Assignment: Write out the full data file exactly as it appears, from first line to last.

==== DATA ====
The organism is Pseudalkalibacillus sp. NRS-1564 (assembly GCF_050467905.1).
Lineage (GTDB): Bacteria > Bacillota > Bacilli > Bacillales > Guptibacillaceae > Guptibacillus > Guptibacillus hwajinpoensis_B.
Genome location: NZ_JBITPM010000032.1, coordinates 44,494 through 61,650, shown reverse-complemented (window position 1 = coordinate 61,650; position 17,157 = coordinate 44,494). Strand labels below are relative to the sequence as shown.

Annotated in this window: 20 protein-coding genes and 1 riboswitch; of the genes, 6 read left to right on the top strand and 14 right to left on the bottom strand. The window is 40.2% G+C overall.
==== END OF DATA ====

The organism is Pseudalkalibacillus sp. NRS-1564 (assembly GCF_050467905.1).
Lineage (GTDB): Bacteria > Bacillota > Bacilli > Bacillales > Guptibacillaceae > Guptibacillus > Guptibacillus hwajinpoensis_B.
Genome location: NZ_JBITPM010000032.1, coordinates 44,494 through 61,650, shown reverse-complemented (window position 1 = coordinate 61,650; position 17,157 = coordinate 44,494). Strand labels below are relative to the sequence as shown.

Annotated in this window: 20 protein-coding genes and 1 riboswitch; of the genes, 6 read left to right on the top strand and 14 right to left on the bottom strand. The window is 40.2% G+C overall.